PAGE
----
Manufacture of topical and implantable drug delivery


a division of GP Strategies Corporation. Hydron Implant — a


subcutaneous hydrogel retrievable device that can deliver a broad

spectrum of therapeutic compounds at controlled, constant release

rates for up to one year and longer.

Hymedix Inc., 2245 Route 130, Suite 101, Dayton

08810; 732-274-2288; fax, 732-274-2426.

Stock symbol: HYNX. Charles K. Kliment, CEO. Staff size: 15. Square

feet: 20,000.

Cosmetics, proprietary hydrogels, drug delivery systems,

wound care products, lubricious coatings, implants, sensors, etc.

Replication Medical Inc., 5 Crescent Avenue,

Princeton Business Park, Suite B-1, Box 739, Rocky Hill 08553-0739;

609-921-2854; fax, 609-683-8768. Founded 1980. David Anderson,


Staff size: 5. Square feet: 2,600.

Orthopedic applications of hydrogels for replacement of

nuclei in spinal disks, also prevention of scar tissue formation,

formerly Biomimetics.

Top Of Page
Drug Delivery

Delsys Pharmaceutical Corporation, 11 Deer Park

Drive, Suite 202, Monmouth Junction 08852; 732-329-3407; fax,

609-520-6692. Founded 1997. Martyn Greenacre, president

and CEO. Staff size: 54. Square feet: 2,500.

A Sarnoff Corporation spinoff that develops dry powder

electrostatic deposition technology to formulate and manufacture


pharmaceutical dosage forms. By accurately depositing only the drug

substance onto a film the technology enables unique products,


manufacturing, and allows the drug content of each individual dosage

unit to be measured. Delsys also expects its Accudep technology to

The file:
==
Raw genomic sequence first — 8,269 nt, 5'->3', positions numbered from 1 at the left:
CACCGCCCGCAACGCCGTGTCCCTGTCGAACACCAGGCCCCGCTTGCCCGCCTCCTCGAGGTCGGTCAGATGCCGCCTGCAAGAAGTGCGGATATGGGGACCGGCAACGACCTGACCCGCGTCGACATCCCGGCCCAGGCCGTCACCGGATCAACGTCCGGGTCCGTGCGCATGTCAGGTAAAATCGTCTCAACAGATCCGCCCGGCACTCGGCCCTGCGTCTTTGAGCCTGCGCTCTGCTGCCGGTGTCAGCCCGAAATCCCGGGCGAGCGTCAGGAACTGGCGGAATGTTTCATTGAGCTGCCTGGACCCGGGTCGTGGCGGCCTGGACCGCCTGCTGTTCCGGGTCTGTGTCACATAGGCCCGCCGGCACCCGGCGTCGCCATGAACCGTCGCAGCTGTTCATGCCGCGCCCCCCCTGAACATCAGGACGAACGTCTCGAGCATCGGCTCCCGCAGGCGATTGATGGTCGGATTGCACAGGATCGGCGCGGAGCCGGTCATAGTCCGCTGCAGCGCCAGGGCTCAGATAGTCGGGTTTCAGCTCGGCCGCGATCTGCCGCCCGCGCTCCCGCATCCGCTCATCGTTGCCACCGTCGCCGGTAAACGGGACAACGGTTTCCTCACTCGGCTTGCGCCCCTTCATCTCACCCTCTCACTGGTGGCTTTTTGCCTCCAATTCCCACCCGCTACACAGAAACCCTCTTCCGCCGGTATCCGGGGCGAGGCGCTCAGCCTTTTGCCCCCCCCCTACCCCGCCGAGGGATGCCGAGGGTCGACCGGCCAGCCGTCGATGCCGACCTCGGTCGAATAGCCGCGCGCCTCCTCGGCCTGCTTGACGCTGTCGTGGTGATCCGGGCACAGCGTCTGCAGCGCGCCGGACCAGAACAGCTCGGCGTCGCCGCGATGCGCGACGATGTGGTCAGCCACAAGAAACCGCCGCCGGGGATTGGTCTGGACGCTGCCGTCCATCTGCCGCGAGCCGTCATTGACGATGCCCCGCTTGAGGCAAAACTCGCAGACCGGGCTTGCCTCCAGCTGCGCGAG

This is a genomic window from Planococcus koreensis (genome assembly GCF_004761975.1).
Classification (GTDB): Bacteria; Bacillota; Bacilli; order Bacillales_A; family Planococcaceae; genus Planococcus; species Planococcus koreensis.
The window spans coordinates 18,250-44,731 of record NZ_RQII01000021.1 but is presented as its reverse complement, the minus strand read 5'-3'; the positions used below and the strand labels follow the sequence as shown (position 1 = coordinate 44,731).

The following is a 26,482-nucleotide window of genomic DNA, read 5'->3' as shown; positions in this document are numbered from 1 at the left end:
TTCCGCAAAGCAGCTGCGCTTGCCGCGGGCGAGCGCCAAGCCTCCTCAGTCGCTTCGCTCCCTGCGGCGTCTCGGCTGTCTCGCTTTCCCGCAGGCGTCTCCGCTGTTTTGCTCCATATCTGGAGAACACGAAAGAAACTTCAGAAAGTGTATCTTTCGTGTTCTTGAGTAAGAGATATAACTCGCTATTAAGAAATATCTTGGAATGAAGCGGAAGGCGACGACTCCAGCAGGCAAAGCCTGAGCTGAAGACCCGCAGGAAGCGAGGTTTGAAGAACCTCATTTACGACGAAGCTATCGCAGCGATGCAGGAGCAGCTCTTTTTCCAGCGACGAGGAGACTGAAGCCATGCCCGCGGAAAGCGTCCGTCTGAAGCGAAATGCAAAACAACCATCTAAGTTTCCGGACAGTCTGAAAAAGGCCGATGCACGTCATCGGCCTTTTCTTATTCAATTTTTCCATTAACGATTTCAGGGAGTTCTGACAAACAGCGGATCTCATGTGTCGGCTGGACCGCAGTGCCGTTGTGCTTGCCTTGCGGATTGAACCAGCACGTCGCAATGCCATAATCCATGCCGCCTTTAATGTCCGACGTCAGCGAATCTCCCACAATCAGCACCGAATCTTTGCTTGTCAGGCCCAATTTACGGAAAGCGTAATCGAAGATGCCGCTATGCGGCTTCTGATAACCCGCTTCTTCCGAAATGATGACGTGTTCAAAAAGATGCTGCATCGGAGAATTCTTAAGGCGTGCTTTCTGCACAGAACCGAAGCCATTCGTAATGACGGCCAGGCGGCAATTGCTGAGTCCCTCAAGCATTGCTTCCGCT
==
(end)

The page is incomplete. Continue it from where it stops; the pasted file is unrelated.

expand the market opportunities for many marketed drugs as well as

streamline the formulation process for compounds in development.

EpiGenesis Pharmaceuticals Inc., 2005 Eastpark

Boulevard, Cranbury 08512; 609-409-6080; fax, 609-409-6126.

Founded 1995. Jonathan W. Nyce PhD, chairman and CEO. Staff size:

15. Square feet: 5,100.

Drug discovery and development company focusing on


diseases. Drugs delivered to target tissue, discovery of genetic basis

for such diseases as asthma, chronic obstructive pulmonary disease,

chronic bronchitis, respiratory infections, and lung cancer.

Gynetics Inc., 105 Raider Boulevard, Suite 203,

Belle Mead 08502; 908-359-2429; fax, 908-359-6660.

Jack E. Stover, chief operating officer.

Development and marketing of drugs and devices to advance

women’s health, specifically emergency contraception kits.

Lavipharm Laboratories Inc., 69


Road, East Windsor 08520; 609-448-3001; fax, 609-371-9174.

Founded 1911. Zsolt E. Lavotha, president and CEO. Staff size: 30.

Square feet: 50,000.

A new proprietary transdermal patch for treating skin

blemishes — the pHisoderm Blemish Patch — is sold in drug,

mass merchandise, and grocery stores. Lavipharm says it developed

this technology first and is the only firm to use it to market a


patch. In Europe, where it has been available for four years, the

patch is sold as Normaderm/Vichy, Synergie, Jade, and Plenitude. It

delivers a concentrated formula of salicylic acid, triclosan, and